On page 201, Uncle Jim says that:
"The Piutes had a great use fer it asides fer the stummick." He interrupted himself with a belch. "Now take, f'rinstance, if some thief stole a hoss...[] they'd fine a way to get a cup o' this-here tea into 'im, and in a little while the tea'd loosen his tongue and he jest couldn't stop blabbin. He'd tell 'zackly where he stole that hoss and where he'd hid it."

At the top of page 202, Uncle Jim says to Homer who has been drinking the tea and just confessed to stealing peaches:
"By thunder! [] Ye're still guzzlin' yer tea and already ye're confessin'! The Piutes used to say, "Big crime take longer.'"

A moment later, Jake Irons starts confessing, too.

Debbie Reese said...


Page 12:
"Assateague is an Indian word for 'outrider.'

Published in 1992, the mother (Sandy) read MISTY OF CHINCOTEAGUE when she was a kid and is taking her own daughter to see the island.

Debbie Reese said...

Ok.... Here's the last one for now, and I'm not going to do any more than provide the title:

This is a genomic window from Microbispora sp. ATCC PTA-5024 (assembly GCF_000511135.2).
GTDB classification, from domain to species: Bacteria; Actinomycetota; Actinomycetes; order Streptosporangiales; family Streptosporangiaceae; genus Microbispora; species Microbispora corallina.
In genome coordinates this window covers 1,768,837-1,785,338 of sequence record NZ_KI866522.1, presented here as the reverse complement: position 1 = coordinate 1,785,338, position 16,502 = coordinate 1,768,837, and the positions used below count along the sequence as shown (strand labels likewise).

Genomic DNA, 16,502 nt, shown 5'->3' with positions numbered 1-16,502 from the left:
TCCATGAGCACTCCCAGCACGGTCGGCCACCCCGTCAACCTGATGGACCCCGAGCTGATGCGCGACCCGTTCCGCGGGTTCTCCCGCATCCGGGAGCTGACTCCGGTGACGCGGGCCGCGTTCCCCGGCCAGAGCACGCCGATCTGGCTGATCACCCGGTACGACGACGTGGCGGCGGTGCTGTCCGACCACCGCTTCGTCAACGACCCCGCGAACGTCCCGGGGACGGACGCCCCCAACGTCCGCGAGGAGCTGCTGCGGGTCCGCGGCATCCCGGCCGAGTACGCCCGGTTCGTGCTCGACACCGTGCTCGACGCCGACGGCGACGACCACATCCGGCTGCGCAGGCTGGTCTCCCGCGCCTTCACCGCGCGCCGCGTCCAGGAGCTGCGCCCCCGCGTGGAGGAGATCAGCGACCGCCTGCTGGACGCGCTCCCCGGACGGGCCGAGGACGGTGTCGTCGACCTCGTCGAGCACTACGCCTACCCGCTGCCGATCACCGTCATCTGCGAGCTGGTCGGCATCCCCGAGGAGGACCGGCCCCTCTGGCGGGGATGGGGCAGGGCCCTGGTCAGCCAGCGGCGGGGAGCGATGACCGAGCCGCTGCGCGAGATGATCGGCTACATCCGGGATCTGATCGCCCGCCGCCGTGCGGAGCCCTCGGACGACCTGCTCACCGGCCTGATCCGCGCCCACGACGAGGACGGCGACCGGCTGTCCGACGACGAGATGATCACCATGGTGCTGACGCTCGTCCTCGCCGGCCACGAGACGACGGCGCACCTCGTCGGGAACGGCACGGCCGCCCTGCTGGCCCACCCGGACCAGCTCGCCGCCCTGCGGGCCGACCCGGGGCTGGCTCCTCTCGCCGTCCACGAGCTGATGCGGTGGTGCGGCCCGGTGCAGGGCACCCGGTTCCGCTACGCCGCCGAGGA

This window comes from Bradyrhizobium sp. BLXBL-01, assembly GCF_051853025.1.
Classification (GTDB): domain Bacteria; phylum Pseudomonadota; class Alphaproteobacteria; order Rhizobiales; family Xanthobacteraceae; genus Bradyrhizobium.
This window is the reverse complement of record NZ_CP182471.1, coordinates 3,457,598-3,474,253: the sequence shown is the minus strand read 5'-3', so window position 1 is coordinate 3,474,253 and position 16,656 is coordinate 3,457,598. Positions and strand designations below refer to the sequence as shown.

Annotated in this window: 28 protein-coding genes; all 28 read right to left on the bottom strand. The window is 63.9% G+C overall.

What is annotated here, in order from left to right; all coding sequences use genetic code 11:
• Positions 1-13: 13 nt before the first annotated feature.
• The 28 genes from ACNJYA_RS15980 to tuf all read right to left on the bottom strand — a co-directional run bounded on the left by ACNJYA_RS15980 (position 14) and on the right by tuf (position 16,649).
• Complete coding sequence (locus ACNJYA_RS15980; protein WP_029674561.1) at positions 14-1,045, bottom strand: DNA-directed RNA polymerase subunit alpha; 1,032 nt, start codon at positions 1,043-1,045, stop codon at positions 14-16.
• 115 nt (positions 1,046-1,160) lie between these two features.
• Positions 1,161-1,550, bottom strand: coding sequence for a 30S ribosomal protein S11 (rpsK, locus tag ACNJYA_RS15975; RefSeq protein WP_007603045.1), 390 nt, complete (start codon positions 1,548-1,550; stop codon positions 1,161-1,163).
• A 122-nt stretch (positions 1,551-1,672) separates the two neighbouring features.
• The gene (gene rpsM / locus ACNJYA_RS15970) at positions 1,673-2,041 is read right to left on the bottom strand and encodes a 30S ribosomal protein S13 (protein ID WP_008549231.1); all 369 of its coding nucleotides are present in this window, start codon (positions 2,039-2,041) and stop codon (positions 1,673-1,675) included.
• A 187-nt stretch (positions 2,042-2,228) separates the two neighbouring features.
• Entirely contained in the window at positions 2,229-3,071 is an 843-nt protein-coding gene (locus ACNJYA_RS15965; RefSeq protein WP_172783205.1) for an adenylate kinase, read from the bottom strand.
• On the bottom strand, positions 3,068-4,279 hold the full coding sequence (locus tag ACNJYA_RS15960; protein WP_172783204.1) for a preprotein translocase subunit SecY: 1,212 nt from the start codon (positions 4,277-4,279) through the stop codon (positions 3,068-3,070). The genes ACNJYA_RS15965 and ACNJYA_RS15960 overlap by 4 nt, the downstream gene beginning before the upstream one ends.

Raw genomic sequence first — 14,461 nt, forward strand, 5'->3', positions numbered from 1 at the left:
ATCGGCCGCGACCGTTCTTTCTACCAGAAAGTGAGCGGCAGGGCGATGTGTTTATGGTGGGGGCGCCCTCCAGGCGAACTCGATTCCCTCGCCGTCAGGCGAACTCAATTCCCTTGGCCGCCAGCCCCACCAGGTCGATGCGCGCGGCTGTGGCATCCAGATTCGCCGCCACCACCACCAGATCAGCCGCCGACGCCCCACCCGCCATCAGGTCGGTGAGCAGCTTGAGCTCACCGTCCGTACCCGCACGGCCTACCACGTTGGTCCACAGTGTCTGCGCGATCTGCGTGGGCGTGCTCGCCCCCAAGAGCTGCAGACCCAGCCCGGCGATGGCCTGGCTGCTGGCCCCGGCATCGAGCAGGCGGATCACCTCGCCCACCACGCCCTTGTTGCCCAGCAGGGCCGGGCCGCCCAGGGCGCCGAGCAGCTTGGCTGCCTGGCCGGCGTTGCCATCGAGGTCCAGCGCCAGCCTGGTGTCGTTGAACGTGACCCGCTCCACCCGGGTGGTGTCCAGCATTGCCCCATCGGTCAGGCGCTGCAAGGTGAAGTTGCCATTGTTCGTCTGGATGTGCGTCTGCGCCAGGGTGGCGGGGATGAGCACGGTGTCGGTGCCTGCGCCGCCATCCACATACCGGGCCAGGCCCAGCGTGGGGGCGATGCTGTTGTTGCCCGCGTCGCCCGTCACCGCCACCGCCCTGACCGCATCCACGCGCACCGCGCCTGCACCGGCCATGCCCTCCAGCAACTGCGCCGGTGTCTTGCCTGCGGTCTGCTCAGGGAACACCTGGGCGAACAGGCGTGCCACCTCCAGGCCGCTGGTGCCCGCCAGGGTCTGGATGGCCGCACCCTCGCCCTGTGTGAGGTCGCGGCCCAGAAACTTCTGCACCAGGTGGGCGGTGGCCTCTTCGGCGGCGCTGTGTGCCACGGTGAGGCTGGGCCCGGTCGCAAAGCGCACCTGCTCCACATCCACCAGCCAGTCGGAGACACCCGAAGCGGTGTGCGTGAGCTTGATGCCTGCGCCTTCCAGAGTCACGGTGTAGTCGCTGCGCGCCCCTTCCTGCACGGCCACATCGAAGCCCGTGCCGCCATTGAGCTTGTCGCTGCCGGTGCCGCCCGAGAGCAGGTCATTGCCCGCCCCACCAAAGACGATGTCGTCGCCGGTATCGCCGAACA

The subtitle? "The sacred horse of the Sioux"

Debbie Reese said...

Thanks, veejane, for pointing to BRIGHTY and MEDICINE HAT. I'll look into MUSTANG another day... And maybe do more with MEDICINE HAT.

jpm said...

I had forgotten how tortured the dialect of some of Henry's main characters seemed to me as a child reader. Not sure my response to it has gotten any more favorable. Wonder how the characters speak in Medicine Hat? Sounds like at least a few of them will be "Sioux".

hschinske said...

Coming back to this post very late to say that I think MH was probably called the last of the Mohicans because she was the youngest child.